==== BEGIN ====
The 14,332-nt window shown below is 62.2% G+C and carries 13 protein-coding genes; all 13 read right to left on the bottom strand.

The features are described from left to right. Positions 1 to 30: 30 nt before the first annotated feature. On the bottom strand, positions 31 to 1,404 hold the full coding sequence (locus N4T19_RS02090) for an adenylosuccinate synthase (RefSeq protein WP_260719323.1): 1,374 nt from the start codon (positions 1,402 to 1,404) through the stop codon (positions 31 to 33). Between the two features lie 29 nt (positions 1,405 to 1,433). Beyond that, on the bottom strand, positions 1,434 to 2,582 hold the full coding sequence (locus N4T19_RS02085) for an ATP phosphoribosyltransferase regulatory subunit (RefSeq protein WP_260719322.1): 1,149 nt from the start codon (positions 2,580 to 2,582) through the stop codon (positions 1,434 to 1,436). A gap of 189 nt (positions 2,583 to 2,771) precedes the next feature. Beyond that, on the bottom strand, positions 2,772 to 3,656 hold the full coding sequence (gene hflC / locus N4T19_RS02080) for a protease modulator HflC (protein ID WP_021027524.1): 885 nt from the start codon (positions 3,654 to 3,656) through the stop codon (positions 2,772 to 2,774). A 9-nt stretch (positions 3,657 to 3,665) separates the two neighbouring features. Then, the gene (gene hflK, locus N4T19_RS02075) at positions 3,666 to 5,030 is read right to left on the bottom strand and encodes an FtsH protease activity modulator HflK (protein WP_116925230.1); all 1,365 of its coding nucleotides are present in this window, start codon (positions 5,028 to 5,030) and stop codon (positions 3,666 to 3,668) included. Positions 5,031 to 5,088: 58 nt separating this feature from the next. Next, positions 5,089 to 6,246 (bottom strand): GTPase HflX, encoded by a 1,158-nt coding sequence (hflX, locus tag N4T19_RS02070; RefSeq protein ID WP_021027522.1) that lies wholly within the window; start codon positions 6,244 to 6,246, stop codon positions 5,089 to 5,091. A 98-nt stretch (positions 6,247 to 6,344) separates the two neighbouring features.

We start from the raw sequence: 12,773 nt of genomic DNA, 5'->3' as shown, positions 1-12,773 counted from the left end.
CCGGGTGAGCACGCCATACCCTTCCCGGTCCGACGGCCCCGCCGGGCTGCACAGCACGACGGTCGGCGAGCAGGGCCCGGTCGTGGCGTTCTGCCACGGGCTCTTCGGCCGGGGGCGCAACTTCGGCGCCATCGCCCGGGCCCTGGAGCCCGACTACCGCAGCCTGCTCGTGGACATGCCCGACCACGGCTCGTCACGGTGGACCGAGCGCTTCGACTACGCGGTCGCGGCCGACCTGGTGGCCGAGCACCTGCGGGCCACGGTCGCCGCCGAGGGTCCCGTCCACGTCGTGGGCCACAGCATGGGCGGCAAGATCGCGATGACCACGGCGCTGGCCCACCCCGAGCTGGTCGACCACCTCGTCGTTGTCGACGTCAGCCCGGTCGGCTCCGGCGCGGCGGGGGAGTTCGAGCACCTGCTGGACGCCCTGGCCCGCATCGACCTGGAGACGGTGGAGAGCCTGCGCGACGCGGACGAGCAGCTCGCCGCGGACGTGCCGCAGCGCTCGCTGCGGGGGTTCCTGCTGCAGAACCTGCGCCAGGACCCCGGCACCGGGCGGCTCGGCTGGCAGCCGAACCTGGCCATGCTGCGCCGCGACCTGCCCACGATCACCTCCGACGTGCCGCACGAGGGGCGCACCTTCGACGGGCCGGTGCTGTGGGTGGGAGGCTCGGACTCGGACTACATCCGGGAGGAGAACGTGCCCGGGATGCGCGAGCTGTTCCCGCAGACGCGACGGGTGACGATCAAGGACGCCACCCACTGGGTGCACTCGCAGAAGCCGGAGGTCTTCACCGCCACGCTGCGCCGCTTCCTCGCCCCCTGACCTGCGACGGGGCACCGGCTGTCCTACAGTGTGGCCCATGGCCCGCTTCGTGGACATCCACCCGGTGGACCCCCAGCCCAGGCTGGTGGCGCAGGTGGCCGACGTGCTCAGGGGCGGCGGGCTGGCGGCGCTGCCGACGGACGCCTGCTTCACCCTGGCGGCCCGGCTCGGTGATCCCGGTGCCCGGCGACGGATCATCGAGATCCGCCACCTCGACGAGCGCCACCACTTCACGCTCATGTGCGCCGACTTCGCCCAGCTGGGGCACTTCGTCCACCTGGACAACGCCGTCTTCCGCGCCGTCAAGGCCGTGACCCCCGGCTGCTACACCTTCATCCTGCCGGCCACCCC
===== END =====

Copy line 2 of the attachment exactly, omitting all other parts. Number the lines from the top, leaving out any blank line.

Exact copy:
The features are described from left to right. Positions 1 to 30: 30 nt before the first annotated feature. On the bottom strand, positions 31 to 1,404 hold the full coding sequence (locus N4T19_RS02090) for an adenylosuccinate synthase (RefSeq protein WP_260719323.1): 1,374 nt from the start codon (positions 1,402 to 1,404) through the stop codon (positions 31 to 33). Between the two features lie 29 nt (positions 1,405 to 1,433). Beyond that, on the bottom strand, positions 1,434 to 2,582 hold the full coding sequence (locus N4T19_RS02085) for an ATP phosphoribosyltransferase regulatory subunit (RefSeq protein WP_260719322.1): 1,149 nt from the start codon (positions 2,580 to 2,582) through the stop codon (positions 1,434 to 1,436). A gap of 189 nt (positions 2,583 to 2,771) precedes the next feature. Beyond that, on the bottom strand, positions 2,772 to 3,656 hold the full coding sequence (gene hflC / locus N4T19_RS02080) for a protease modulator HflC (protein ID WP_021027524.1): 885 nt from the start codon (positions 3,654 to 3,656) through the stop codon (positions 2,772 to 2,774). A 9-nt stretch (positions 3,657 to 3,665) separates the two neighbouring features. Then, the gene (gene hflK, locus N4T19_RS02075) at positions 3,666 to 5,030 is read right to left on the bottom strand and encodes an FtsH protease activity modulator HflK (protein WP_116925230.1); all 1,365 of its coding nucleotides are present in this window, start codon (positions 5,028 to 5,030) and stop codon (positions 3,666 to 3,668) included. Positions 5,031 to 5,088: 58 nt separating this feature from the next. Next, positions 5,089 to 6,246 (bottom strand): GTPase HflX, encoded by a 1,158-nt coding sequence (hflX, locus tag N4T19_RS02070; RefSeq protein ID WP_021027522.1) that lies wholly within the window; start codon positions 6,244 to 6,246, stop codon positions 5,089 to 5,091. A 98-nt stretch (positions 6,247 to 6,344) separates the two neighbouring features.